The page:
What is Perlite? The Mineral That Rocks Your Plant Substrate

These days, you don’t have to be a geologist to have heard of perlite.

This foamy white rock is a true horticultural staple; found in garden centers, homes, hydroponic setups and outdoor growing spaces worldwide.

It’s able to both improve your soils and substrates, or in some cases completely replace them.

Making perlite a versatile material to say the least!

So, we’re going to break down why it’s so great and how to use it at its best.

Let’s get into it.


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What is Perlite?

Though perlite looks and feels like Styrofoam, I can assure you it’s not.

The better analogy is actually popcorn, if popcorn were made of rock…

Volcanic rock that’s been subjected to enormous temperatures and pressures to the point where it expands and “pops” into these foamy white amorphous fragments that you see before you. 

The result is a lightweight mineral with a huge porosity and surface area (7-16x its original volume), both of which contribute to perlite’s essential functions as a horticultural material – drainage and aeration.

Though it’s actually quite brittle to the touch, in a substrate mix, it holds up super well. This means it can resist compaction, providing space for both air and water movement in the medium.

The one thing that it doesn’t do well – and is commonly reported to do – is retain water (more on this later).

So, perlite is an excellent tool to have in your plant kit as long as you know what you’re using it for.

๐Ÿ‘‰ Shop perlite on Etsy.

On closer inspection, perlite looks more like puffed rice than popcorn.

What is Perlite Made of?

Perlite is typically derived from obsidian, a jet-black volcanic glass that frankly looks nothing like perlite…

The expanding process forms the bright white coloration due to the trapped bubbles reflecting lots of light.

Much like its glassy source, perlite is made up of a variety of different elements and compounds. It’s mostly silicon dioxide (SiO2) and aluminum oxide (Al2O3) with some sodium, potassium, iron, magnesium, and calcium to boot.

That being said, perlite is chemically inert and is generally regarded in the literature as having “no buffering capacity and contains no mineral nutrients.”

So, whilst it’s not exactly a feast for your plants, the fact that it’s inert – and therefore has a neutral pH – is part of what makes it such an easy choice for all kinds of substrates. 

perlite up close
Here’s an example of medium-grade perlite up close.

Perlite vs Vermiculite

Despite their prominent horticultural adoption (and often interchangeable use), perlite and vermiculite are very different materials.

Both in structure and function.

In reality, one is not a good substitute for the other.

If perlite is popcorn – puffed, rigid, and porous – then vermiculite is more like a wafer, a highly absorbent stacked set of sheets.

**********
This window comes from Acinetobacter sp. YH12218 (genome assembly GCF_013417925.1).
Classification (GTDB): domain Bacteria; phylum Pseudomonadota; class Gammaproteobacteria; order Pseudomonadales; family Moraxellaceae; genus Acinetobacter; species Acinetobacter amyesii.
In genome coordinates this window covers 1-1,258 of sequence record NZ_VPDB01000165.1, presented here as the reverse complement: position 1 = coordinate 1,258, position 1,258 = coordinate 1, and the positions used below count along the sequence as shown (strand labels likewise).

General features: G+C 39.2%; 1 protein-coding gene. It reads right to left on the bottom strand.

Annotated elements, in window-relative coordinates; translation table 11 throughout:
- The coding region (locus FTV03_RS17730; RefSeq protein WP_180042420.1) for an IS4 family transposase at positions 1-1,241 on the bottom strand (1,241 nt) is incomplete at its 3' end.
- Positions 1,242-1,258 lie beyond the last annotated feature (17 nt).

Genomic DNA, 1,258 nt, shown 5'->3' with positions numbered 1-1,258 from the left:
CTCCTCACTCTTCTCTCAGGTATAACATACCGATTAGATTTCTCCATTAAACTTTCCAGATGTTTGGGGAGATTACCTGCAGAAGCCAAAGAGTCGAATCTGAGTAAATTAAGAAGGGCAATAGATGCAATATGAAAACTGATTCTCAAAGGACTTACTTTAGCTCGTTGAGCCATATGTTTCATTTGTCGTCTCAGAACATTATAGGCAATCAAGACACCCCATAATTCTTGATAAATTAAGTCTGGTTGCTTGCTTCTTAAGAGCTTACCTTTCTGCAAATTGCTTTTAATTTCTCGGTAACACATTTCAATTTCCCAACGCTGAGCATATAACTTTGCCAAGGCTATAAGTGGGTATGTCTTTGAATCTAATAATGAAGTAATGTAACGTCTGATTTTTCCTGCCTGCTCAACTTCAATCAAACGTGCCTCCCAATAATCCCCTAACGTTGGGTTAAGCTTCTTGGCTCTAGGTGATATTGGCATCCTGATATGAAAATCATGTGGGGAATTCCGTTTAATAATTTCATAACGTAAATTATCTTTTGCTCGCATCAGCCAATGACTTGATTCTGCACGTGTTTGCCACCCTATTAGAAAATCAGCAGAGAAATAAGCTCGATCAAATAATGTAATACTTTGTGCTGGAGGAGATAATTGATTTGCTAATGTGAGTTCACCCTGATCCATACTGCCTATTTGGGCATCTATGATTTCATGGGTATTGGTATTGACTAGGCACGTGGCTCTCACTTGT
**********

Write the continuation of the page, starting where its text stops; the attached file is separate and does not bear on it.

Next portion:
Simply put, vermiculite really shines in water retention and perlite in drainage.

But there’s far more to perlite than just that, which we’re about to go into.

Perlite vs vermiculite
Perlite vs vermiculite, a question as old as time…

Pros and Cons of Perlite

Benefits of Perlite

1. Drainage

Probably the primary purpose of perlite; it’s able to dramatically boost drainage in a substrate mix through its unique structural qualities.

The rigid composition resists compaction over time – preventing the caking of your finer substrate components – and provides air pockets where water can run freely through.

2. Aeration

Perlite is puffed rock, right? 

All that porosity creates lots of opportunities for air pockets, leading to each perlite granule usually being around 30% air.

This means when you’re mixing perlite into a substrate, it’s able to bring all that air right to where the plants need it (and struggle to get it) – in the plant roots zone.

3. Highly resistant

Its inorganic nature means perlite absolutely will not rot and will not degrade or break down inside of a substrate for a very long time.

5+ years at least.

Trust me, you’ll need to refresh your substrate long before perlite becomes the problem.

4. Neutral pH

Though it can’t buffer pH like vermiculite can, the neutral pH does make it a versatile material that can be used in tandem with any other mix of substances.

Honestly, it’s an easy choice.

5. Sterile

As a completely inorganic material, it comes sterile (as long as it’s been stored correctly). Which makes one less horticultural material to worry about bringing any unwanted pests or infections into the mix. 

6. Reusable

Thanks to perlite being neutral and sterile, it’s completely reusable. It’s not going to react or bind with anything, so you can rely on it to perform its function in another setting.

7. Lightweight

Being such a lightweight material makes it easy to handle and use. It’s not going to make your plant pots too heavy for your shelves, and it’s not going to crack any terrarium glass either.

Honestly, perlite feels like it weighs nothing.

Cons of Perlite

1. It doesn’t hold much moisture

Where most people go wrong with perlite is in thinking that it’s good for water retention – it’s not.

We now know, thanks to its expanded structure, that it’s not able to absorb any water at all. Plus, of the water molecules that perlite can hold on its surface – 80% of that water has been shown to be unavailable to plants.

They simply can’t penetrate those pores to unlock the water with their roots.

2. It delivers no nutrients

The issue with perlite is not so much that it contains no beneficial elements and compounds for plant growth – it does – it’s actually because it’s so inert it is unable to release any of them